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How to keep up the pressure against haze

Singapore is starting to look like Beijing or New Delhi. That is because you cannot see it through the haze. Smog has disrupted outdoor events, forced schools to close and sent commuters running for their surgical masks.

Orangutans feed and play in a haze-covered playground at the Borneo Orangutan Survival Foundation near the central Kalimantan town of Palangkaraya on Friday. As bad as the air may be in Singapore or Kuala Lumpur, it’s positively apocalyptic in places like Kalimantan where the pollution index reached nearly 2,000 last month. Photo: Reuters

Orangutans feed and play in a haze-covered playground at the Borneo Orangutan Survival Foundation near the central Kalimantan town of Palangkaraya on Friday. As bad as the air may be in Singapore or Kuala Lumpur, it’s positively apocalyptic in places like Kalimantan where the pollution index reached nearly 2,000 last month. Photo: Reuters

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Singapore is starting to look like Beijing or New Delhi. That is because you cannot see it through the haze. Smog has disrupted outdoor events, forced schools to close and sent commuters running for their surgical masks.

Singaporeans know why. Every year during the dry season, farmers and plantation companies light fires on the Indonesian islands of Sumatra and Borneo to clear land for farming and for the production of paper and palm oil. Wind carries the smoke across the Malacca Strait and the South China Sea.

An especially bad episode in 1997 caused regional outrage and an estimated US$9 billion (S$12.8 billion) in economic damage. Nearly two decades later, in 2013, air pollution readings in Singapore and Malaysia topped 400 and 700, respectively. (Anything above 301 is considered hazardous.) An El Nino weather pattern this year has raised fears that smoggy skies could persist into 2016.

On paper at least, regional governments have finally heeded calls to do something about the problem.

Last year, Indonesia ratified an agreement that calls on countries to combat burning and share information. In May, the government extended a moratorium on clearing forests and peat land. Local laws are tough: Anyone responsible for setting fires can be sentenced to 15 years in jail and fined up to US$350,000. Singapore, where several big paper and palm-oil companies are headquartered, has established fines of up to S$2 million for corporations that enable or condone burning that pollutes the city-state.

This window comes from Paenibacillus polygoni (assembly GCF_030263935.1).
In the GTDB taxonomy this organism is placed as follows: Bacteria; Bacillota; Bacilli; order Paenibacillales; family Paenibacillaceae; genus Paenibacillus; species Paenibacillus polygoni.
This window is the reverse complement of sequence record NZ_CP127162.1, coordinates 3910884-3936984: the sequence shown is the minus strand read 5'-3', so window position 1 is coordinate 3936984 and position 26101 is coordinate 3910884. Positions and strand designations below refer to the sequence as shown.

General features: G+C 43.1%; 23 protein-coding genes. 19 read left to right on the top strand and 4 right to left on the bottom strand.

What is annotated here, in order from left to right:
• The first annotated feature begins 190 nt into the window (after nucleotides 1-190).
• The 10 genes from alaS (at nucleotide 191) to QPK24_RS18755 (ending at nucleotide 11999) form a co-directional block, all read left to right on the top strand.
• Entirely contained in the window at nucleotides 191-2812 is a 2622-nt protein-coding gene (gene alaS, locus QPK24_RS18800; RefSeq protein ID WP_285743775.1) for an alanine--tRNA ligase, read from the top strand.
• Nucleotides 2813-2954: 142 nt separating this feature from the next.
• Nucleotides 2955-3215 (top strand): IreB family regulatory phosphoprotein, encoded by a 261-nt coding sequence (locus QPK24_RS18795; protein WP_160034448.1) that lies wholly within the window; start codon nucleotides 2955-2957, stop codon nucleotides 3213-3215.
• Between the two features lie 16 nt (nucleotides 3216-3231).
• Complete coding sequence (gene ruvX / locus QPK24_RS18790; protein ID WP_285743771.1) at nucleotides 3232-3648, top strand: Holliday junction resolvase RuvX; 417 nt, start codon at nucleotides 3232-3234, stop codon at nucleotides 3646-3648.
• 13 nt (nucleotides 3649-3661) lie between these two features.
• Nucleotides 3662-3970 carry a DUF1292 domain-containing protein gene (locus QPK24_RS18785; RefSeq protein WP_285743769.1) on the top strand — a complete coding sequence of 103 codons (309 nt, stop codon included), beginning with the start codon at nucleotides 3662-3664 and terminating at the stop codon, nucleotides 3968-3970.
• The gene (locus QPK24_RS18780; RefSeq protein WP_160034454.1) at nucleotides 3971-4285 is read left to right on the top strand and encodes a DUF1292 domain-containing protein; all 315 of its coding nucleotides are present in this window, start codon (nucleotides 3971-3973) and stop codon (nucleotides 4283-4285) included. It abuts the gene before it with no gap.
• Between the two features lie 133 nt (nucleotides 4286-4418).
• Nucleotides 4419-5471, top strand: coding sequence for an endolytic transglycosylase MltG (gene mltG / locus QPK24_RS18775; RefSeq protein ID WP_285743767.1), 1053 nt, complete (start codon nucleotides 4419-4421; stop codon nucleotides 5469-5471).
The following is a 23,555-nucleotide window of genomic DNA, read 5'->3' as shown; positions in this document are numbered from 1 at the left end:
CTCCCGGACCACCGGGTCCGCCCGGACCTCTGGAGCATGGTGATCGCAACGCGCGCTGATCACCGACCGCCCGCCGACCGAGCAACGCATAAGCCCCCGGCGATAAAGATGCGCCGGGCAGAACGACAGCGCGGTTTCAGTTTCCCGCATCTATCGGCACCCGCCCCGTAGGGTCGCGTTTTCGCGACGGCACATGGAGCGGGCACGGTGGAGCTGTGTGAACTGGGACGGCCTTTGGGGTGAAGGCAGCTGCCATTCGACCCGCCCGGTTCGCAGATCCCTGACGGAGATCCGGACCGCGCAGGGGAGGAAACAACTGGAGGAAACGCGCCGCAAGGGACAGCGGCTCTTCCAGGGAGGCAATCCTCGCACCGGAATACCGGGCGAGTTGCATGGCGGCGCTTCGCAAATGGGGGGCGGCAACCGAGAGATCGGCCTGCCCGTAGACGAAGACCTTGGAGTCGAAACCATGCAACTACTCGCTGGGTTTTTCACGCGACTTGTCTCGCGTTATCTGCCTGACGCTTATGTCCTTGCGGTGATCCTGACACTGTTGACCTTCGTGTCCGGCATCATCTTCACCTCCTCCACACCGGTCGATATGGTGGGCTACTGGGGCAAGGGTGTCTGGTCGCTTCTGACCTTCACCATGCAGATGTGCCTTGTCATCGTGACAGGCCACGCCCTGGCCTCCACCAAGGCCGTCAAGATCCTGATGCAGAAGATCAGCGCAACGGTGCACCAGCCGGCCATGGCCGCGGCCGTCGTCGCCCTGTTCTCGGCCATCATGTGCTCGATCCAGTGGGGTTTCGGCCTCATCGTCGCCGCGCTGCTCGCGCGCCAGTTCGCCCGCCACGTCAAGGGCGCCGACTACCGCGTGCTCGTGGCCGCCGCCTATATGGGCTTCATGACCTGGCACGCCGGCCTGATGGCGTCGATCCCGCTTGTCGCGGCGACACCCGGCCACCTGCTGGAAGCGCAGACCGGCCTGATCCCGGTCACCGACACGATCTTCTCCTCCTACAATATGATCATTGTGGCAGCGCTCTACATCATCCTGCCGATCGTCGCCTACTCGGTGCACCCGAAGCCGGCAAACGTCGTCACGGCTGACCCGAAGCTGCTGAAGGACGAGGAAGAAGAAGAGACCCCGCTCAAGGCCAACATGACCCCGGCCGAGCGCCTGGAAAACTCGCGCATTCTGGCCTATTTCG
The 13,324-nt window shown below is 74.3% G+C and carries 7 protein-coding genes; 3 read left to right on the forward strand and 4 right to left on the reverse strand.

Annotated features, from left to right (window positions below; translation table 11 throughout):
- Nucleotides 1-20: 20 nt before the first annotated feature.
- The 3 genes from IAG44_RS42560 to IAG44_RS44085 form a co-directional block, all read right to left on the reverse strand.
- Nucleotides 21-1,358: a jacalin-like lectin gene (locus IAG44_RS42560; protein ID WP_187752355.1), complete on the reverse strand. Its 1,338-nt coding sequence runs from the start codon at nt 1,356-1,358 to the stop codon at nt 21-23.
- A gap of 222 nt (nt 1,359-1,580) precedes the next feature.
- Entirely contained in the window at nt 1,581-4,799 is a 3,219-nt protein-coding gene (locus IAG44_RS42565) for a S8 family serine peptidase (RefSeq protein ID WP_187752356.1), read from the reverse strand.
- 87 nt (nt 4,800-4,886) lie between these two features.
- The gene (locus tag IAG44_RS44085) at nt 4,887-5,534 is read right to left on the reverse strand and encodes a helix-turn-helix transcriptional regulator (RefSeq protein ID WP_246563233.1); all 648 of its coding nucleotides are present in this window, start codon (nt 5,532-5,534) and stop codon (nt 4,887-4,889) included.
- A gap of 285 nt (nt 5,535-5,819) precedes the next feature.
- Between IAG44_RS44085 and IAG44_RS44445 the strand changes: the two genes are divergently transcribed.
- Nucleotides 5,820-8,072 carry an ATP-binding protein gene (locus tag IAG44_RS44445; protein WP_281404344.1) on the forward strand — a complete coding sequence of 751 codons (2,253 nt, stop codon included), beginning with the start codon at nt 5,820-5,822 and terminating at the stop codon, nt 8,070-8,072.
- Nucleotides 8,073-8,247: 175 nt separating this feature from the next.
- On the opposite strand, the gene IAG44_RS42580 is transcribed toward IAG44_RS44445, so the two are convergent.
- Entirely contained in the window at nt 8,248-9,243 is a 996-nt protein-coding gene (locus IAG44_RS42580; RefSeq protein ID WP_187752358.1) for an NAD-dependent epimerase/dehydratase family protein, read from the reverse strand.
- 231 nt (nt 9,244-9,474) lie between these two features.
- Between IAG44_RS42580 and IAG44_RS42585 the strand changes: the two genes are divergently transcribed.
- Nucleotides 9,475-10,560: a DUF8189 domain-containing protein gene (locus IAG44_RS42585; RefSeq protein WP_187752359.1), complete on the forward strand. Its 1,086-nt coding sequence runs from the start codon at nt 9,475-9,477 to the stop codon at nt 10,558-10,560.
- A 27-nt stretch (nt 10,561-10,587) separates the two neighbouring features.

Businesses have begun to regulate themselves. Many have adopted zero-deforestation pledges, while industry groups have established certification for sustainably produced palm oil, which is sold at a premium. Companies can also buy credits to offset their purchases of uncertified palm oil, thus funding what remains a niche market.

Haze measures need time

The challenges are obvious, of course. Many of these measures will need time to have an impact. Under Indonesia’s decentralised system, instituted in 2001, the central government has little sway at ground level, where local officials often profit from existing arrangements. Enforcement is weak.

Small-scale farmers may be responsible for much of the burning. Pinpointing the source of fires is complicated by overlapping land claims. Chasing down and arresting peasants would be time-consuming and fruitless. Indonesian authorities would be better off educating farmers about the dangers of burning and helping them pay for more expensive, alternate land-clearing techniques.

That hardly means the government is helpless, though. As bad as the air may be in Singapore or Kuala Lumpur, it is positively apocalyptic in places like the Indonesian province of Kalimantan, on Borneo, where a pollution index reached nearly 2,000 last month. The authorities could try encouraging local watchdog groups by increasing rewards for whistleblowers.

Prosecutors need to deter would-be scofflaws by winning more high-profile cases like the one that recently resulted in a US$25.6 million fine against the palm-oil company PT Kallista Alam, for setting fires in Aceh province. At the very least, the central government could help identify offenders by more readily supplying concession maps for a regional monitoring system, and speeding up plans to consolidate conflicting land-use maps into a single, accepted version.

Companies could do more, too. Even if they adhere to strict standards themselves, they face no penalties for failing to scrutinise how their suppliers conduct business, or how the land they buy was cleared.

Most effective of all might be a strategy to target these companies’ funding. Banks, sovereign wealth funds and private-equity investors could urge better behaviour by restricting their loans and investments to companies that adhere to environmental, social and governance standards that can be independently audited. Singapore’s Monetary Authority could have an immediate impact by establishing stewardship codes to guide investment decisions by local banks and government-linked entities.

Customers also have a role to play. They can demand better labelling of products that use palm oil to highlight those using sustainable producers. More countries could follow the lead of the Netherlands and the United Kingdom, which intend to import only sustainably-sourced palm oil.

At some point, this year’s haze will give way to blue skies. Only sustained pressure, from several angles, will keep it from returning. BLOOMBERG

ABOUT THE AUTHOR:

Nisid Hajari, who is based in Singapore, writes editorials on Asia. He was previously managing editor and foreign editor of Newsweek magazine, as well as managing editor of Newsweek International.

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